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Natural Heritage

Geology

The area is underlain by sedimentary rocks, including shales, sandstones, and limestones, formed roughly 400 million years ago, during the Devonian period. There are four major groups in the bedrock of Tompkins County including the Hamilton, Genesee, Sonyea, and West Falls Groups. Within the Fall Creek watershed, the bedrock consists predominantly of
shales in the valleys; while the hilltops and ridges are dominated by more erosion-resistant sandstones and siltstones. The exposed layers of sedimentary bedrock visible in the Fall Creek Gorge are mostly the Genesee Group, which is comprised of limestone, shale, and siltstone exposed at elevations of 400 to 1000 feet. Within the Genesee group is the Ithaca Formation, which is visible in the lower Fall Creek Gorge. At Ithaca Falls the fossiliferous rock outcrops have guide fossils, brachiopods such as Spirifera laevis, used to identify the base of the Ithaca Formation. The fossils of this thin stratum are so distinctive
that they are used as a geological marker to date and identify this layer in the rock column.

The Fall Creek watershed, and indeed the Ithaca area, is characterized by high, flat-topped, steep-sided hills that are remnants of the ancient Allegheny plateau with valleys subsequently widened and made more steep-sided by the glaciers.

Fall Creek Gorge runs from Triphammer Falls at Beebe Lake Dam to Lake Street below Ithaca Falls, and is characterized by forested and rocky slopes and steep cliffs. Downstream of Ithaca Falls, the terrain levels out as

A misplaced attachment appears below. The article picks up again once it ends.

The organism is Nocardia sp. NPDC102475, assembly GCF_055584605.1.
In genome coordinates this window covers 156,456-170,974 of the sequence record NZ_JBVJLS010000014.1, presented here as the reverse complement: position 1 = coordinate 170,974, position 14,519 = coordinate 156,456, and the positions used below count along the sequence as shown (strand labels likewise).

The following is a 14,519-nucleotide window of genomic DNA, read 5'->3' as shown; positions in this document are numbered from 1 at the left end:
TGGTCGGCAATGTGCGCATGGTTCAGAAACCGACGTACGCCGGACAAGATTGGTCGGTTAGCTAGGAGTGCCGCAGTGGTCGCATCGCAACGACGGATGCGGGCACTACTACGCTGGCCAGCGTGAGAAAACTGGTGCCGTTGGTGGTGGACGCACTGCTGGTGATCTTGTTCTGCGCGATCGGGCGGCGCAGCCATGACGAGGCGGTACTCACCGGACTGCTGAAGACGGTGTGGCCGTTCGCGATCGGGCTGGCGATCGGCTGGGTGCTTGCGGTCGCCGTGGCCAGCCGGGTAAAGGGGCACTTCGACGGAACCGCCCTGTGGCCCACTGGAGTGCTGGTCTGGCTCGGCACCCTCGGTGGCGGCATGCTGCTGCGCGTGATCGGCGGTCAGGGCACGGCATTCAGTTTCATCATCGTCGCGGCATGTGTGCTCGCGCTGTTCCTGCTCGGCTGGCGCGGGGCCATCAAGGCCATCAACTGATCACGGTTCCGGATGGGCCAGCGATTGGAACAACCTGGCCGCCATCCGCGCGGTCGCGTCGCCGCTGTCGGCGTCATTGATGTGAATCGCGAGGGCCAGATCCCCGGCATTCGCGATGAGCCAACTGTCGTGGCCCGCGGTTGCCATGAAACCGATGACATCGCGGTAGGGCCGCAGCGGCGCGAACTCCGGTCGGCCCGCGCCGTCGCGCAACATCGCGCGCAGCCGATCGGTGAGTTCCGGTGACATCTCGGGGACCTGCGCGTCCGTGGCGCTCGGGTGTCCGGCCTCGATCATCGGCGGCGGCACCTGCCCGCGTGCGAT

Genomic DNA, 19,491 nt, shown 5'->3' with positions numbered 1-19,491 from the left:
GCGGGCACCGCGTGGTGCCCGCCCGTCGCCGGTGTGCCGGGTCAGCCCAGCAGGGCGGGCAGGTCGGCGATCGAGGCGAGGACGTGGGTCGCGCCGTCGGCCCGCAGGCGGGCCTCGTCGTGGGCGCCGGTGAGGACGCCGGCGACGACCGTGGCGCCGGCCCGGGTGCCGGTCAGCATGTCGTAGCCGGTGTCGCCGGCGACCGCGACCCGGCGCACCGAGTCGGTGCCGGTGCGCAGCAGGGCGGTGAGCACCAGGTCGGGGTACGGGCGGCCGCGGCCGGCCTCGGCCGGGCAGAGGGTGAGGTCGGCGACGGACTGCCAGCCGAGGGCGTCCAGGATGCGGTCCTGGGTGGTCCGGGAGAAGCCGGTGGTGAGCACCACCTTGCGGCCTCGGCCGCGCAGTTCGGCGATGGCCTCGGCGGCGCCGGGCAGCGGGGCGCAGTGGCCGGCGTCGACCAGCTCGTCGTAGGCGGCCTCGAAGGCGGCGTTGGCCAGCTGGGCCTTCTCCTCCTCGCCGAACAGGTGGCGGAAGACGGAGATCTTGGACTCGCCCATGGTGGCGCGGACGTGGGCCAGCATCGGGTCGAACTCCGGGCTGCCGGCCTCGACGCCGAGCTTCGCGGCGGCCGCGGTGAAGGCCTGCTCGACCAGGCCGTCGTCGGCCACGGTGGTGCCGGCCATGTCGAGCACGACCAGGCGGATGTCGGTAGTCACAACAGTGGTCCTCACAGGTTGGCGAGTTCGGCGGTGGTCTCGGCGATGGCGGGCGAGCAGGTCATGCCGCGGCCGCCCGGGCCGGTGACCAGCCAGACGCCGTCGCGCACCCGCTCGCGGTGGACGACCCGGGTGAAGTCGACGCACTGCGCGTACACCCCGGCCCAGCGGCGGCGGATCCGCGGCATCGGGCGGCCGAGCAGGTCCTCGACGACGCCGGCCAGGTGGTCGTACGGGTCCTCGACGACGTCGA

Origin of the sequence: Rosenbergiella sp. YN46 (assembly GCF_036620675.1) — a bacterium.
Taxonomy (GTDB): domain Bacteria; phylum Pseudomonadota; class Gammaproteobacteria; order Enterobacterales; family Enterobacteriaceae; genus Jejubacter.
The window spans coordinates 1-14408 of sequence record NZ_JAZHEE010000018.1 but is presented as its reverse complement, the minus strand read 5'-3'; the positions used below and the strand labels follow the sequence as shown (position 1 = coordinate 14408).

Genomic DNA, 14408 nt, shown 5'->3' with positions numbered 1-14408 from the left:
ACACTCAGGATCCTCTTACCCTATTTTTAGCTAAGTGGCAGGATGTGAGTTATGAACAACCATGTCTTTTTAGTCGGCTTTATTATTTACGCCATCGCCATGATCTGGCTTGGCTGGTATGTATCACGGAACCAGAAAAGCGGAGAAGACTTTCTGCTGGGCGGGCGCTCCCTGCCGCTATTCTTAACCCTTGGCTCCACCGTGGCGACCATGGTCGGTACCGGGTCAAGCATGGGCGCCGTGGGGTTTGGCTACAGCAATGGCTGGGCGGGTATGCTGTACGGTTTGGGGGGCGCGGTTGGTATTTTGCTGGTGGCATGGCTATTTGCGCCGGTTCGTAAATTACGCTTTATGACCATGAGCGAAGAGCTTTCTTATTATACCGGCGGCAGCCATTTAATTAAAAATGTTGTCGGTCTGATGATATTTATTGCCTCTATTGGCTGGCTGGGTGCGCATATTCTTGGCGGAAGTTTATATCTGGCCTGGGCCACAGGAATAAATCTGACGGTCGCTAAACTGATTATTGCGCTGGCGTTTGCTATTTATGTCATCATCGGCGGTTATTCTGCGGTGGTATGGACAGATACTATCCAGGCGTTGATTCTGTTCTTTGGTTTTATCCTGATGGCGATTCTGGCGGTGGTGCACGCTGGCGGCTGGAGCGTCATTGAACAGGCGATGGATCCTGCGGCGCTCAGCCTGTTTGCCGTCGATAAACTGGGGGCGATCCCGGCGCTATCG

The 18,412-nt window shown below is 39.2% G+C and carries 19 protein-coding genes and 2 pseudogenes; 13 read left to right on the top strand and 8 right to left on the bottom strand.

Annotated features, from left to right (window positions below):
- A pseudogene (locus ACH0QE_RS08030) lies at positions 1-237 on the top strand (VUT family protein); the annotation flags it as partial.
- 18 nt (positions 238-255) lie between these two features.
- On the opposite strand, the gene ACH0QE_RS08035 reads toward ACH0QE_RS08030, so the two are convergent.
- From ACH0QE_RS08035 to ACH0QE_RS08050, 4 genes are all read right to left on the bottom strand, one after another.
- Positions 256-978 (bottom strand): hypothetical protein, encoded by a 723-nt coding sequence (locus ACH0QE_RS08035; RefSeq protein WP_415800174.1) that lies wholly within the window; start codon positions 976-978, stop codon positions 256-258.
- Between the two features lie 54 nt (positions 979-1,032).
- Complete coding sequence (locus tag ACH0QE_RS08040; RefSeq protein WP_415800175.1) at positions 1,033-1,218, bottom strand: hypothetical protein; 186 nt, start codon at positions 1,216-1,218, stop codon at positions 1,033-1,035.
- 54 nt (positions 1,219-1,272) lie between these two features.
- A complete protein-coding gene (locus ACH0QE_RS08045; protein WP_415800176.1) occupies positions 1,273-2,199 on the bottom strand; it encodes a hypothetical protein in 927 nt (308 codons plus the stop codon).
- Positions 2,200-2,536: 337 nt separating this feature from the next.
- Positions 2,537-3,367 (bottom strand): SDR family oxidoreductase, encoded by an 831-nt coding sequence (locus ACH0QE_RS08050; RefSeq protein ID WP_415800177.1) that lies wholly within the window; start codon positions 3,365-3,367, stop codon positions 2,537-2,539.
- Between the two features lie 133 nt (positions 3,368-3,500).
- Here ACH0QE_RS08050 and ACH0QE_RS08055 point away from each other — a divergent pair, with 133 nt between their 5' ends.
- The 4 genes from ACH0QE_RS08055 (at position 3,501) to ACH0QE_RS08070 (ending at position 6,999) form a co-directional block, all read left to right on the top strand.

Fall Creek flows into Cayuga Lake. The creek flows over a series of waterfalls as it flows between the steep cliffs of the gorge. Elevation drops from 813 feet at Beebe Lake to 382 feet below Ithaca Falls. The steep slopes occur from Beebe Dam to just past Ithaca Falls, while downstream (Ithaca Falls to Cayuga Lake), Fall Creek flows through the flat floodplain associated with Cayuga Lake.


Ecology

Theforests on the dry gorge crests and south-facing slopes between Beele Lake and Ithaca Falls are Appalachian oak-hickory forest.  Chestnut oak (Quercus montana) is abundant on the dry, rocky outcrops.  These forests are dominated by chestnut oak, red oak (Quercus rubra), black oak (Quercus velutina), and white oak (Quercus alba), while shagbark hickory (Carya ovata) and pignut hickory (Carya glabra)
are also present. Old-growth forests with trees well over 200 years old are found within Fall Creek Gorge and around Beebe Lake.

The cool, north-facing slopes have hemlock-northern hardwoods forest, where eastern hemlock (Tsuga canadensis)is often abundant.  The lower slopes and gorge bottoms have beech-maple
mesic forest and maple-basswood rich mesic forest.  Sugar maple (Acer saccharum), basswood (Tilia americana), white ash (Fraxinus americana), yellow birch (Betula allegheniensis) red oak and tuliptree (Liriodendron tulipifera) are characteristic species here.

Fall Creek supports exceptionally diverse aquatic and benthic macroinvertebrate communities that include unusually many higher taxonomic groups.  This is indicative of very high environmental quality.